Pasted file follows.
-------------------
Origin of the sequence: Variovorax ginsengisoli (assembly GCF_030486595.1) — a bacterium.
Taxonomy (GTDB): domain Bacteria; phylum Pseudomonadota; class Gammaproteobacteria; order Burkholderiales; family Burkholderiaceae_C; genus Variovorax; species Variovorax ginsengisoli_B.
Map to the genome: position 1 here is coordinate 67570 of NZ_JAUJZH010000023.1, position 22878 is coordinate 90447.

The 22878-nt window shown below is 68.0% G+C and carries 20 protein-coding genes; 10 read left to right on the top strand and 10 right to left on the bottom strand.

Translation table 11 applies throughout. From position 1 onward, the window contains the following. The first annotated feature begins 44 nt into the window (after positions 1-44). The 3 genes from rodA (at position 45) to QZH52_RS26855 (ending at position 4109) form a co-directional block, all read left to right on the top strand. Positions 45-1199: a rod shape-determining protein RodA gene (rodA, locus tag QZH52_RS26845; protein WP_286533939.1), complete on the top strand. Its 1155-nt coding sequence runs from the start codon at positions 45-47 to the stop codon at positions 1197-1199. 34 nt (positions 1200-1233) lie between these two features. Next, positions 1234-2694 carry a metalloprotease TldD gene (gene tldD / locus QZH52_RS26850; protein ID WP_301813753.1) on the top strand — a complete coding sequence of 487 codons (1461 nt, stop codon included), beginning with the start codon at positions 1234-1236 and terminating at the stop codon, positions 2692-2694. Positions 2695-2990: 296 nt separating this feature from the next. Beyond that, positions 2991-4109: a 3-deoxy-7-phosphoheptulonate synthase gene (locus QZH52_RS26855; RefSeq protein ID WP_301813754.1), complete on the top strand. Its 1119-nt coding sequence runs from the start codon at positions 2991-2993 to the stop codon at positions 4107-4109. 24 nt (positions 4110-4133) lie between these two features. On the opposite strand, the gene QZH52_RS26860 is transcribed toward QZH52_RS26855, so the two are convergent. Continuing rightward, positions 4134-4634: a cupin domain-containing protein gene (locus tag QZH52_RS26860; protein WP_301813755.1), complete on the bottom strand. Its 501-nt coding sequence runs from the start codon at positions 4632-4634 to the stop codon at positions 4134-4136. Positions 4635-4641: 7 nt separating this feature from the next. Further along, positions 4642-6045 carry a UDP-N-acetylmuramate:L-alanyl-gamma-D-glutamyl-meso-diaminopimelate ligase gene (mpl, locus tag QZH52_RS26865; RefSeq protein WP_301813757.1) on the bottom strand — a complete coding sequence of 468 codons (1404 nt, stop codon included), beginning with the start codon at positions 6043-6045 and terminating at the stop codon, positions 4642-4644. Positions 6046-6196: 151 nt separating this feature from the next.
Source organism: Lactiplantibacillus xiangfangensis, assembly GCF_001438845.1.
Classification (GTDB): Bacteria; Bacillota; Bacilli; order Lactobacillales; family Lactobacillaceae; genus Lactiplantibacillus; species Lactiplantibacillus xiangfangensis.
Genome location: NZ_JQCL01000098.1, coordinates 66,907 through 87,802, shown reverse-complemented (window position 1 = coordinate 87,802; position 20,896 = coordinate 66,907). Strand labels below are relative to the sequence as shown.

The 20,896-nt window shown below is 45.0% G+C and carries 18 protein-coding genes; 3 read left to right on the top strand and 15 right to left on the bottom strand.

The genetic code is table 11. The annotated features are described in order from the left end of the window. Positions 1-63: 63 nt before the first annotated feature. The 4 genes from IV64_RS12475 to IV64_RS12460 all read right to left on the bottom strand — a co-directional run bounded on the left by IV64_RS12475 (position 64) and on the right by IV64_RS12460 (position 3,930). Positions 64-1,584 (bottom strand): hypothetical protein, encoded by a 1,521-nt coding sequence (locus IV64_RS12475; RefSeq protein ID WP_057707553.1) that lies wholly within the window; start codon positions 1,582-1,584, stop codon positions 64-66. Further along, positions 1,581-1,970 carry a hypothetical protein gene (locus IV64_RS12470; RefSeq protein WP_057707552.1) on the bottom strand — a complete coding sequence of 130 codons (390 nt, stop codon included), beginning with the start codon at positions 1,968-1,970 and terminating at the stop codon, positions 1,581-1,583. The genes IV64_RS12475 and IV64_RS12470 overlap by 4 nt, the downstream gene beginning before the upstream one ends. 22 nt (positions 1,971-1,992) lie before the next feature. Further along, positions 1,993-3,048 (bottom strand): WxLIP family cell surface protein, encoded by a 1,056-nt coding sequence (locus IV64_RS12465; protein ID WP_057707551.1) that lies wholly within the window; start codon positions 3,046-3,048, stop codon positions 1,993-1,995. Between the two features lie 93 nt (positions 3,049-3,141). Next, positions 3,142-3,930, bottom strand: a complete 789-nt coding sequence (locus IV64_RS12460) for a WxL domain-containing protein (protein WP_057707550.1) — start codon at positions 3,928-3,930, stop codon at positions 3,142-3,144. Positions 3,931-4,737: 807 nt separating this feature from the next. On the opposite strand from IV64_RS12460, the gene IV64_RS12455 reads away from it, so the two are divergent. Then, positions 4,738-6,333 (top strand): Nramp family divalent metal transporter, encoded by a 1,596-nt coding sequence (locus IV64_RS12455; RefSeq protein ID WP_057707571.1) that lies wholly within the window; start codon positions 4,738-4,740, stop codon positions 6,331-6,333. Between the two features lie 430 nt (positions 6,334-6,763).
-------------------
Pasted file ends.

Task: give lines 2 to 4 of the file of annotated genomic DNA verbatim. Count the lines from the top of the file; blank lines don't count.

Taxonomy (GTDB): domain Bacteria; phylum Pseudomonadota; class Gammaproteobacteria; order Burkholderiales; family Burkholderiaceae_C; genus Variovorax; species Variovorax ginsengisoli_B.
Map to the genome: position 1 here is coordinate 67570 of NZ_JAUJZH010000023.1, position 22878 is coordinate 90447.

The 22878-nt window shown below is 68.0% G+C and carries 20 protein-coding genes; 10 read left to right on the top strand and 10 right to left on the bottom strand.